Appellant's second argument is the trial court erred in giving an additional "Allen" type instruction to the jury after they had deliberated only three hours. The jury had so deliberated when released overnight, and was given the challenged instruction upon returning the following morning. Defendant immediately objected on the ground of coercion and prejudice, especially in light of the length of the trial, the volume of evidence received, the possibility of four different verdicts, and the fact that the last indication made by the jury was they were making progress. The instruction here concerned is basically the same as considered by this court in Munroe v. United States, 424 F.2d 243 (10th Cir.). Munroe is dispositive of appellant's contention as to the Allen type instructions given during the deliberation of the jury, and before any deadlock was indicated. We are of the view that "Allen" instructions are not per se coercive, and each case is reviewed individually to determine whether the taint of coercion was present. See United States v. Wynn, 415 F.2d 135 (10th Cir.); Munroe v. United States, 424 F.2d 243 (10th Cir.); Goff v. United States, 446 F.2d 623 (10th Cir.); United States v. Cowley, 452 F.2d 243 (10th Cir.); United States v. Abbadessa, 470 F.2d 1333 (10th Cir.).
Appellant's third argument concerns the trial court's refusal to instruct on the lesser included offense of involuntary manslaughter. The theory of appellant's case was self-defense, and the trial court properly instructed the jury that such a defense is a complete defense. The crime of involuntary manslaughter is inconsistent with the theory of self-defense.
Appellant's fourth argument concerns denial of his motion for new trial on the ground that he was under the influence of drugs during trial and therefore incapable of assisting in his own defense.
It was while the jury was deliberating that appellant first advised his counsel he had been under the influence of drugs throughout the trial. An evidentiary hearing on his motion revealed appellant had requested and received a prescription of ten milligrams of Valium to be given three times per day. Medical testimony showed Valium to be a mild tranquilizer having possible but unlikely effects upon an individual's mental capacities. Appellant testified that during his trial he would save his evening dosage and take it with the morning dosage, with the result that he would be "drowsy" and things would "pass right on by . . . "
The test of competency to stand trial is "whether (the defendant) has sufficient present ability to consult with his lawyer with a reasonable degree of rational understanding and whether he has a rational as well as factual understanding of the proceedings against him." Dusky v. United States, 362 U.S. 402, 80 S. Ct. 788, 4 L. Ed. 2d 824; Arnold v. United States,432 F.2d 871 (10th Cir.). This test raises issues of fact as to which the defendant has the burden of proof. Johnston v. United States, 292 F.2d 51 (10th Cir.). Ignoring the self-administered aspect of the matter, the record does not show, and we have no reason to believe, that appellant's use of Valium per se rendered him incompetent to stand trial. United States v. Tom, 340 F.2d 127 (2d Cir.). On the other hand, the record does show that appellant appeared to both the trial court and his own counsel to understand the proceedings and communicate rationally with counsel. We conclude there is adequate evidentiary support for the trial court's conclusion that appellant failed to sustain his burden of proving his incompetency.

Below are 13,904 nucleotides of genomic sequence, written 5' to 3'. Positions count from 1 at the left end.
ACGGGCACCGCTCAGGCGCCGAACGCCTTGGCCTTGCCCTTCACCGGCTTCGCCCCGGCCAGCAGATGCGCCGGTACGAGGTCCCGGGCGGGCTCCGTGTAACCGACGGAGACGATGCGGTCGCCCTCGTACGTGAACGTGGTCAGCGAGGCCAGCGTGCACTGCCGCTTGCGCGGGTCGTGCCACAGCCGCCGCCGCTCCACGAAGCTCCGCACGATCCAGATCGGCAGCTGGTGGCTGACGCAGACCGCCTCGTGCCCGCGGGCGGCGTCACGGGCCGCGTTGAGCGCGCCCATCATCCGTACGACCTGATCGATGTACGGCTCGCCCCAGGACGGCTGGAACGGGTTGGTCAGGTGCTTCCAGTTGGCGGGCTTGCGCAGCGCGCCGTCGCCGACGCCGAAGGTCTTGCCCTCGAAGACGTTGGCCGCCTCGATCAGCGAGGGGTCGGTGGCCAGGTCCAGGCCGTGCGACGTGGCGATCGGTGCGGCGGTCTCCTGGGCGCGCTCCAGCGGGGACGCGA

Appellant's final argument is that he was denied trial by a jury of his peers. Before voir dire commenced, appellant, a Black, objected to the fact there were no Blacks on the jury panel. In making the objection he conceded he knew of nothing unlawful in the selection of the panel. His argument is that the result speaks for itself and constitutes a prima facie case of purposeful discrimination.
We find no case in which such a broad and unspecified objection has been held to constitute a prima facie case. As we recently stated in Leggroan v. Smith, 498 F.2d 168 (10th Cir.), a claim of discriminatory selection of jurors "necessarily requires a showing that a recognizable, identifiable class of persons, otherwise entitled to be jury members, has been purposefully and systematically excluded from jury service." While the actual result of exclusion may by inference contribute to a showing of such system or purpose, result alone is insufficient to establish a prima facie case shifting the burden of proof to the Government. Appellant's argument that the summary overruling of his objection prevented him from developing facts which would support his claim of discriminatory selection is equally without merit. Not only is the argument an admission that at the time he knew of no such facts, but also it ignores the statutory procedure available for challenging the selection process, 28 U.S.C. § 1867.